According to a Reuters report (online, Apr. 20 – Susan Cornwell) “More Republican proposals are popping up.” This refers to possible conservative Affordable Care Act alternatives should the U.S. Supreme Court rule against the Obama White House in King v. Burwell.
One ACA option offered by Rep. Ron Johnson, R-Wis., according to Reuters, “wants to make the Obamacare taxpayer subsidies available through August, 2017, while repealing the individual and employer mandates.” On the other hand, the Reuters story says, “Louisiana Republican Representative John Fleming favors putting taxpayer money into tax-exempt health savings accounts that individuals can use to pay for healthcare expenses.”
Cornwell additionally relates, with regard to Paul Ryan, R-Wis., Chairman of the House Ways and Means Committee: “In an e-mailed statement to Reuters, Ryan said tax credits would ‘empower Americans to make their own healthcare decisions rather than government mandates.’”
Noted Obamacare critic Arvik Roy, a Manhattan Institute Senior Fellow For Policy Research, is being heard from again. This time in Forbes Magazine (online, Aug. 20).
Roy’s Forbes report says the Congressional Budget Office (CBO) indicates that by the time of the next U.S. presidential election, in 2016, 36 million Americans are projected to be on some sort of an Obamacare-oriented health insurance plan. Roy says, “Whether they admit it or not, no Republican can win the White House in 2016 campaigning on taking away health coverage for 26 million people.”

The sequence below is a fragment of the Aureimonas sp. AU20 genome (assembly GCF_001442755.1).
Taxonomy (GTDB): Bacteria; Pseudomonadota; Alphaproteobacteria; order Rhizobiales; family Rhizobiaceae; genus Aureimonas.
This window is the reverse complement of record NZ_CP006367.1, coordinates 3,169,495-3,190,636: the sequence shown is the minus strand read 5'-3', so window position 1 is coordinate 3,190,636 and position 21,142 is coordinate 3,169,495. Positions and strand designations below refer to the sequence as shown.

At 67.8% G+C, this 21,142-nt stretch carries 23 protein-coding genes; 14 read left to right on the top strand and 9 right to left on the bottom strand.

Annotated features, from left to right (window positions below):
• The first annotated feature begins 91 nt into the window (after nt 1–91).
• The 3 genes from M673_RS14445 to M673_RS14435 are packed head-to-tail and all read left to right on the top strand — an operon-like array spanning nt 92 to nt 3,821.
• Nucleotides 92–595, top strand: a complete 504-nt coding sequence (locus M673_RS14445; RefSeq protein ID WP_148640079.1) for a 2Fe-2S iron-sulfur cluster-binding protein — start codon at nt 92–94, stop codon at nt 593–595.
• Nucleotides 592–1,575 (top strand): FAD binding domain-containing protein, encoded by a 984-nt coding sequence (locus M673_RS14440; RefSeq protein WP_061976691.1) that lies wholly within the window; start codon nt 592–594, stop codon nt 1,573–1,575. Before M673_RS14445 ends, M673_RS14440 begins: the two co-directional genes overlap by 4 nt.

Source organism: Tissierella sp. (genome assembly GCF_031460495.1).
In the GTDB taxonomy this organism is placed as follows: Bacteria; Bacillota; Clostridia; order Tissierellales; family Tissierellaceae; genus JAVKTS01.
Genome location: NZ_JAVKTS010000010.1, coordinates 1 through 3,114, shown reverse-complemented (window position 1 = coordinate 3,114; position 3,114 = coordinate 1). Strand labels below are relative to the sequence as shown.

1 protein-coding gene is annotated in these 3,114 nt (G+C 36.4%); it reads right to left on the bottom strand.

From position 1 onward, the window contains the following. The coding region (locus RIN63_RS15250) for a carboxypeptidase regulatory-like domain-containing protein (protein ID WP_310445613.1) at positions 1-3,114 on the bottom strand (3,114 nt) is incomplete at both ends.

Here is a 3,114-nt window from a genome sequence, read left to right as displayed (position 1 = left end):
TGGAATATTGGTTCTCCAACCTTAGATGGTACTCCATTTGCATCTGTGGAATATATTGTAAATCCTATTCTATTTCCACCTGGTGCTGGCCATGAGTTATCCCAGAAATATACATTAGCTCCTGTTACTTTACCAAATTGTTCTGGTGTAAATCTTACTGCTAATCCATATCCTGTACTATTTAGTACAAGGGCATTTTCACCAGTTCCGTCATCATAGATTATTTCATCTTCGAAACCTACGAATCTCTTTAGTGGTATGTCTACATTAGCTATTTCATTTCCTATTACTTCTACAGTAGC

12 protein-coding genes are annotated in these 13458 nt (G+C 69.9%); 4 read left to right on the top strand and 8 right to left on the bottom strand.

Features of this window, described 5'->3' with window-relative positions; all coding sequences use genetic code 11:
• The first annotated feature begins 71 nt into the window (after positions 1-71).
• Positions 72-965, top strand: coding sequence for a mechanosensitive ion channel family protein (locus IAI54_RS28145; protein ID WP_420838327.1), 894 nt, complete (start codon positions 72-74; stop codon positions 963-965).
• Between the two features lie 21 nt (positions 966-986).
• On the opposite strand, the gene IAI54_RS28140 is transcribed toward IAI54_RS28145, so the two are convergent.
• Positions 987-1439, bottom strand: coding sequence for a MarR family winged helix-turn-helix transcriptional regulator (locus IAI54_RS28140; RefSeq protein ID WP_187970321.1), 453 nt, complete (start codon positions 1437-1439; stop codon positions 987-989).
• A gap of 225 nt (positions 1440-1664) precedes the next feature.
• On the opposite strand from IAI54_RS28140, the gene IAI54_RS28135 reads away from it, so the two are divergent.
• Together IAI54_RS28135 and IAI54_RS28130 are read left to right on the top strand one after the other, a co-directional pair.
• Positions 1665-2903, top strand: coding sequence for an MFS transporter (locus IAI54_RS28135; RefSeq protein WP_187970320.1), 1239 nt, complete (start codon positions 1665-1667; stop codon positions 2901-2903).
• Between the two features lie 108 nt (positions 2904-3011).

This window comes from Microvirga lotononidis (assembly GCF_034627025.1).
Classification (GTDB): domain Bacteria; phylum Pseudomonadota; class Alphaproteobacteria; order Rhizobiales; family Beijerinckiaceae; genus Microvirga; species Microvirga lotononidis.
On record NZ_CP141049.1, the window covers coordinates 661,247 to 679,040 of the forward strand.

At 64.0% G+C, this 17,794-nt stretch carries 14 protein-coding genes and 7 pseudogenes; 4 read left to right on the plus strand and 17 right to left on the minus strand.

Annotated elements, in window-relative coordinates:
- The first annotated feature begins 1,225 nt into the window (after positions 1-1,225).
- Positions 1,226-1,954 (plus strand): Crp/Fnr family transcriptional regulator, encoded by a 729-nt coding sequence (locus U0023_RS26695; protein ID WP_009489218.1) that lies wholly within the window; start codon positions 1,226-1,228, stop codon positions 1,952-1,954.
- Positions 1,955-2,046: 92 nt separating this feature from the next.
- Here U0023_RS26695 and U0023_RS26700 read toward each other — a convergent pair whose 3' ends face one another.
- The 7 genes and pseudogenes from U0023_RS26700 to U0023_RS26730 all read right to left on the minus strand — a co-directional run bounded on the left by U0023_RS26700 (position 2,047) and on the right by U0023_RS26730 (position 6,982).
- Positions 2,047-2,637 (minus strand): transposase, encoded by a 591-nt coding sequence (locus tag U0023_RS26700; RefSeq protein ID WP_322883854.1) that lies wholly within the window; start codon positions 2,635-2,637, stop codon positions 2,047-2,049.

Roy adds three points to support his arguments, “The overall framework is fairly simple: First, de-regulate the Obamacare exchanges so people can truly shop for coverage they want and need. Second, migrate Medicaid enrollees and future retirees onto the reformed exchanges. Third, tackle the problem of consolidated hospital systems that exploit their market power to charge prices far above what a free market would bear.”
Anti-Obamacare House Republicans publicized a tweet from Democratic political strategist Donna Brazile reading: “What’s on your menu? Just got off the phone with my health care provider asking them to explain why my premium jumped up. No good answer!” The House Ways and Means Committee sent out an email with the tweet under the subject line: “Q: Why are your health insurance premiums higher? A: Obamacare”